“With the potential for infrequent subcutaneous dose administration and possible correction of disease phenotype, we believe that ALN-AT3 represents an innovative investigational medicine for the treatment of hemophilia and rare bleeding disorders. We regard these new results from our ongoing Phase 1 study as very promising, as they demonstrate clinical activity for ALN-AT3 toward AT knockdown and a re-balancing of hemostasis with a normalization of thrombin generation and improved whole blood clot formation. Moreover, we’re encouraged by results from an exploratory analysis of effects on bleeding, where we’ve observed a reduced estimated annualized bleeding rate (ABR) at higher levels of AT knockdown. Importantly, ALN-AT3 has continued to be generally well tolerated in the study, including no clinically significant increases in D-dimer levels,” said Akshay Vaishnaw, M.D., Ph.D., Executive Vice President of R&D and Chief Medical Officer at Alnylam. “Based on these results and upon completion of the Phase 1 study, we now intend to proceed to pivotal Phase 3 studies of ALN-AT3 that we expect to start in mid-2016. In addition, we plan to initiate an open-label extension study later this year for subjects from the Phase 1 study, and we expect to present data from that study on an ongoing basis at least once per year beginning in 2016. In the meantime, we also look forward to presenting additional data from our ongoing Phase 1 study, including results from hemophilia subjects receiving a once-monthly subcutaneous dose regimen, later this year.”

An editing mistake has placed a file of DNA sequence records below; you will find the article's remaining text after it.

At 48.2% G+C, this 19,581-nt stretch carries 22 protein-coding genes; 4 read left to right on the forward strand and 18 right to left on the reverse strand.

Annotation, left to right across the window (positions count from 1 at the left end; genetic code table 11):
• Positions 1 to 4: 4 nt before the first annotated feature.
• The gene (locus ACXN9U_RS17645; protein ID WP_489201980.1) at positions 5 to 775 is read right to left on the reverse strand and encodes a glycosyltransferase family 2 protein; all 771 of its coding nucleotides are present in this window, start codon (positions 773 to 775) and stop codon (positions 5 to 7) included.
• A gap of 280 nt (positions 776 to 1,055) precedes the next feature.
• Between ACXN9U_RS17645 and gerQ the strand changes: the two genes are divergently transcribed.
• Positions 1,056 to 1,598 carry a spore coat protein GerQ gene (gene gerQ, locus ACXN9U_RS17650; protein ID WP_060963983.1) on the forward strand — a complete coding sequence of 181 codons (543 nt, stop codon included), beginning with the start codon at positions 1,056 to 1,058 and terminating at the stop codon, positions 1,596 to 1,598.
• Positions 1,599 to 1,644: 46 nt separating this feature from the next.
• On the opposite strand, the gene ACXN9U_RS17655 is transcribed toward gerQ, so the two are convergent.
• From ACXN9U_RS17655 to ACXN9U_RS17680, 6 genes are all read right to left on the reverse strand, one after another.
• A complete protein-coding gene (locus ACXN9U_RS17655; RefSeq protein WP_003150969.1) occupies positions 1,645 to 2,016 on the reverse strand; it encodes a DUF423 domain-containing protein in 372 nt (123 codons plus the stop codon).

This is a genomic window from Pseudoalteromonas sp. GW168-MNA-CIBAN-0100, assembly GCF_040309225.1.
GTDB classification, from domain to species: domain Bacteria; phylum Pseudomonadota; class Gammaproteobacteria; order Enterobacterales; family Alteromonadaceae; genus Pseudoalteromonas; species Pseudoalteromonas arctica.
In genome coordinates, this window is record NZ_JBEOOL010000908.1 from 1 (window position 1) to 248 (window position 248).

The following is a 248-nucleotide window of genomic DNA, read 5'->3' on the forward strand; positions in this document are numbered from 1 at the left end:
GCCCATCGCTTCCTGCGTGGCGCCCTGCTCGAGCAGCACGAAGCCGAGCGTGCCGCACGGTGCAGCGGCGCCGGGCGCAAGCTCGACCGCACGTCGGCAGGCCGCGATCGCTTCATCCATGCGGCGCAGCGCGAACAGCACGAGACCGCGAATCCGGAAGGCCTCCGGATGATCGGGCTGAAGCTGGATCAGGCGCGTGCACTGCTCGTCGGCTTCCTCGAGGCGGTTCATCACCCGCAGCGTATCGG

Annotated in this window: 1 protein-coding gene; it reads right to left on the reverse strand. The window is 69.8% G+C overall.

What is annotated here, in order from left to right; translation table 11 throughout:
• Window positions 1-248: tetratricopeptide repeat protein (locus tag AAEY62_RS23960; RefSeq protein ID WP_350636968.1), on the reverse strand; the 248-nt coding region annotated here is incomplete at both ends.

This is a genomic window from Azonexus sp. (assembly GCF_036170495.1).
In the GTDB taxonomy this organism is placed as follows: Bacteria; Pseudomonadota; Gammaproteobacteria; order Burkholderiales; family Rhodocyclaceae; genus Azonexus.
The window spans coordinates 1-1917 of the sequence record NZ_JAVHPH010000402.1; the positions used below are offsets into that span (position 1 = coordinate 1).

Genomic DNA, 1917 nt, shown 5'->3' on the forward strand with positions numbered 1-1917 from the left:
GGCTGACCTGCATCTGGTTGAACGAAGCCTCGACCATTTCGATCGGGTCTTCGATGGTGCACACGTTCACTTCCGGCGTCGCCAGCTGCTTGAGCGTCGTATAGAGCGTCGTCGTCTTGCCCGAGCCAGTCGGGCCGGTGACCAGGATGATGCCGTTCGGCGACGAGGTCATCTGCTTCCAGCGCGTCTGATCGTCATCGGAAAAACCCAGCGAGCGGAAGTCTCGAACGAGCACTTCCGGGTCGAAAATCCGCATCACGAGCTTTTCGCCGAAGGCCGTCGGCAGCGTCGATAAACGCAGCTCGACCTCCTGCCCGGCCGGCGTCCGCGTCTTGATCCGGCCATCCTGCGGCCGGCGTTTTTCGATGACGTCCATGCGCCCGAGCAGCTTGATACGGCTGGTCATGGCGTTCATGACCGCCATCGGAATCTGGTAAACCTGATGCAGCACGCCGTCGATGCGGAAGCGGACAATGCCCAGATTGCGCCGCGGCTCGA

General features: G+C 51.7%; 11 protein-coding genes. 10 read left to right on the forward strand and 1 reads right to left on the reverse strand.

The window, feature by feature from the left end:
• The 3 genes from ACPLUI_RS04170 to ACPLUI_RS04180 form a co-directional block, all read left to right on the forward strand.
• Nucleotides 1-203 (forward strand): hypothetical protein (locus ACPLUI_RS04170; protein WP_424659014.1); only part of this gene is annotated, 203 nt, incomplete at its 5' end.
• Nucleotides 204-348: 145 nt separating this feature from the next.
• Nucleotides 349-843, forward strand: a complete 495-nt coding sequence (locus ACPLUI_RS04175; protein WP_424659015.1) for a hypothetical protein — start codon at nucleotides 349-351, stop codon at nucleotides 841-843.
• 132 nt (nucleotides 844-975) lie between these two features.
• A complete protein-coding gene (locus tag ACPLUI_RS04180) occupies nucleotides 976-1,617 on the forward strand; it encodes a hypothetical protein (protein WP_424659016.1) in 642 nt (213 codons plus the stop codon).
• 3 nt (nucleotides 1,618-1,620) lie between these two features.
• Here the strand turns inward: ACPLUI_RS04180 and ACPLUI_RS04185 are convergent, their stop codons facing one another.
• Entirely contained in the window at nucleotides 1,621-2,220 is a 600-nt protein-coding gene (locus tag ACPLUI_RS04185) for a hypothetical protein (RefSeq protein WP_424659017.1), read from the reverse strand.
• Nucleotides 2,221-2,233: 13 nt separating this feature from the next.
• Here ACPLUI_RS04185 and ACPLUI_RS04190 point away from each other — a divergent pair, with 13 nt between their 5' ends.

“New therapeutic options are needed to manage bleeding in hemophilia and other rare bleeding disorders. This is particularly important for patients who experience multiple annual bleeds when receiving replacement factor ‘on demand’ or patients who have developed inhibitory antibodies. I believe that the availability of a subcutaneously administered therapeutic with a long duration of action – such as a once-monthly regimen – that is shown to be safe and effective would represent a marked improvement over currently available approaches for prophylaxis,” said Claude Negrier, M.D., Ph.D, Professor of Medicine at the Claude Bernard University and Chairman of the Hematology Division at Edouard Herriot University Hospital and Louis Pradel Cardiology Hospital in Lyon, France. “I am very encouraged by the continued tolerability and new clinical activity results emerging from the ongoing Phase 1 study of ALN-AT3. Indeed, the ability of ALN-AT3 to potentially increase thrombin generation in severe hemophilia subjects toward normal levels is an important finding, and this appears to be associated with improvements in whole blood clotting and bleeding frequency. I believe that these new findings support the continued advancement of this novel investigational therapeutic agent.”